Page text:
On Proposed Tolling on the I-10 Bridge, Tunnel, and Bayway

Proposed I-10 Toll Bridge, Tunnel, and Bayway Diagram

Proposed I-10 Toll Bridge, Wallace Tunnel, and Bayway in relation to the Cochrane-Africatown USA Bridge and the Bankhead Tunnel from MobileRiverBridge.com

The proposed I-10 Toll Bridge, Tunnel, and Bayway are controversial for their toll, but Africatown residents have concerns with the toll, toll aversion traffic, as well as many environmental concerns and concerns with the existing infrastructure along Africatown Blvd that results in dangerous conditions for residents.

On Tuesday, July 19, 2018, the Alabama Department of Transportation (ALDOT) hosted a community meeting at the Robert Hope Community Center in Africatown about its plans to include a tolling component in the proposed I-10 Bridge and associated Bayway reconstruction.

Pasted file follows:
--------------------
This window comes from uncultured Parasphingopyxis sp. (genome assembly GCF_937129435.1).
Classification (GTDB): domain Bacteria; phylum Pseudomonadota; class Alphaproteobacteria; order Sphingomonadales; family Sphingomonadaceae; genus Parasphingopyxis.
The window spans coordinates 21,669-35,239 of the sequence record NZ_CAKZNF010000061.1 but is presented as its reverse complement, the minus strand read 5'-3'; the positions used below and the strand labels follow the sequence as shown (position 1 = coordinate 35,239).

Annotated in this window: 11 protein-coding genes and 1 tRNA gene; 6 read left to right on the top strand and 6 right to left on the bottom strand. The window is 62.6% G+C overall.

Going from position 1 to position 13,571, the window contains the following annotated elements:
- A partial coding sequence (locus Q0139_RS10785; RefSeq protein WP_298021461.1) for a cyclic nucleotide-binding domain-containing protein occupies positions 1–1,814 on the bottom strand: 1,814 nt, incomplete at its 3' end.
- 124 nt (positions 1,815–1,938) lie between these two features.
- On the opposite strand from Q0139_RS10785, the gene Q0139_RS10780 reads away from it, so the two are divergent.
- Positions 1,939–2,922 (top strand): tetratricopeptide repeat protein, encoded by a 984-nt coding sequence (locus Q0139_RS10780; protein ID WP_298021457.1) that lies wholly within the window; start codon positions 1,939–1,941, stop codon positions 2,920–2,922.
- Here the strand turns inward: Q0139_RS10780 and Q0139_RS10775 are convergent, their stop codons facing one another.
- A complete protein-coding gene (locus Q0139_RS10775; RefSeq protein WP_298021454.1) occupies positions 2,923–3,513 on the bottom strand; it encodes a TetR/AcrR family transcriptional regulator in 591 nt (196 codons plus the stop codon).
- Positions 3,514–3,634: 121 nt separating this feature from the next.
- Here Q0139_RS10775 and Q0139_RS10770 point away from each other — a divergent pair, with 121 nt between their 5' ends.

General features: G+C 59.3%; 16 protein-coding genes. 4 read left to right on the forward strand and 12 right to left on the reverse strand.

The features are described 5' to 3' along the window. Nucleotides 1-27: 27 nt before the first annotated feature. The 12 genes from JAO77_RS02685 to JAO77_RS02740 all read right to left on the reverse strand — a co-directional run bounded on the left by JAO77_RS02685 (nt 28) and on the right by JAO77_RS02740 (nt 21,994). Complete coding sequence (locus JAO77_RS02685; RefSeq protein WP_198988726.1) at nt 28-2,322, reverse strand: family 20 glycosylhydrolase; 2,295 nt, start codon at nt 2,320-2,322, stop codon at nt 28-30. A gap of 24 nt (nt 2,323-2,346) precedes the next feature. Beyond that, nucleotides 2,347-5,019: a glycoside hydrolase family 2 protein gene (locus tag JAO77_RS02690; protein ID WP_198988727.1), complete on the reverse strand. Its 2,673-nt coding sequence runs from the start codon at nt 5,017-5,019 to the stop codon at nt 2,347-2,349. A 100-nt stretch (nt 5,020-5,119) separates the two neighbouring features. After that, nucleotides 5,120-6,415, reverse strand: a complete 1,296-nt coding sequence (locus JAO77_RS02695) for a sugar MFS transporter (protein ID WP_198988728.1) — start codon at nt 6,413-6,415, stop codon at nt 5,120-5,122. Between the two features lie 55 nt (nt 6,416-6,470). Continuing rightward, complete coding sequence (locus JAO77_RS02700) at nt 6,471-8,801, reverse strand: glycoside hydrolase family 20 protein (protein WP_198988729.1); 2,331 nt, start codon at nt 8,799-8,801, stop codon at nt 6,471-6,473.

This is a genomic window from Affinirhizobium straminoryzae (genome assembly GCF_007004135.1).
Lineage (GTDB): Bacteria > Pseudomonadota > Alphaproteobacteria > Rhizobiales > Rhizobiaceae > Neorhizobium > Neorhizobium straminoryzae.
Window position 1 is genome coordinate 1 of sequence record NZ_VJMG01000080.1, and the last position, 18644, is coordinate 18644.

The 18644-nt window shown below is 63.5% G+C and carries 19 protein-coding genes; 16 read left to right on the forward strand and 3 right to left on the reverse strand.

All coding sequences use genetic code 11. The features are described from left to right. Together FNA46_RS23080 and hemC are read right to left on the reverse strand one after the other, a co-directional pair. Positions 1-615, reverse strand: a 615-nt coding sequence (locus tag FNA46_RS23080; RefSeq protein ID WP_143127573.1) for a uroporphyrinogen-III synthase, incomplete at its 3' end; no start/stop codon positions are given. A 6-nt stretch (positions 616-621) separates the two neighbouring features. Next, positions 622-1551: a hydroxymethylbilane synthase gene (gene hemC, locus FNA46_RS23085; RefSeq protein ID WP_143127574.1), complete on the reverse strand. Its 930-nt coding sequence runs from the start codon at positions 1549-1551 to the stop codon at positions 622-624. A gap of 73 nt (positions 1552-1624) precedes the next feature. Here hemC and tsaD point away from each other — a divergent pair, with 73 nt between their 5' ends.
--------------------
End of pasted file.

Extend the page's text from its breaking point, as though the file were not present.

Participants in that meeting raised numerous concerns not only about the possibility of traffic that would avoid the proposed toll on the I-10 Bridge and the Wallace Tunnel but also about existing conditions of traffic in the community that regularly results in difficulties and dangers for residents. Participants also requested that ALDOT commit to another community meeting to expand participation. Continue reading

The New City of Mobile Zoning Code: Kudos and Concerns

The Africatown community faces huge changes through proposed revisions to the City of Mobile Zoning Code. Advocates have released the following responses to the Planning Department. There is much to potentially be excited for, but unfortunately, there also appears to be many unnecessary and inappropriate zoning designations proposed, as well. As complex as this issue is, Africatown advocates agree that the City must wrestle with the contradictions in the current land use designations, how properties are being used, and the interests of the Africatown community to protect both its residential integrity and respect its many environmental concerns.

Build Mobile’s proposed Unified Development Code (UDC) Background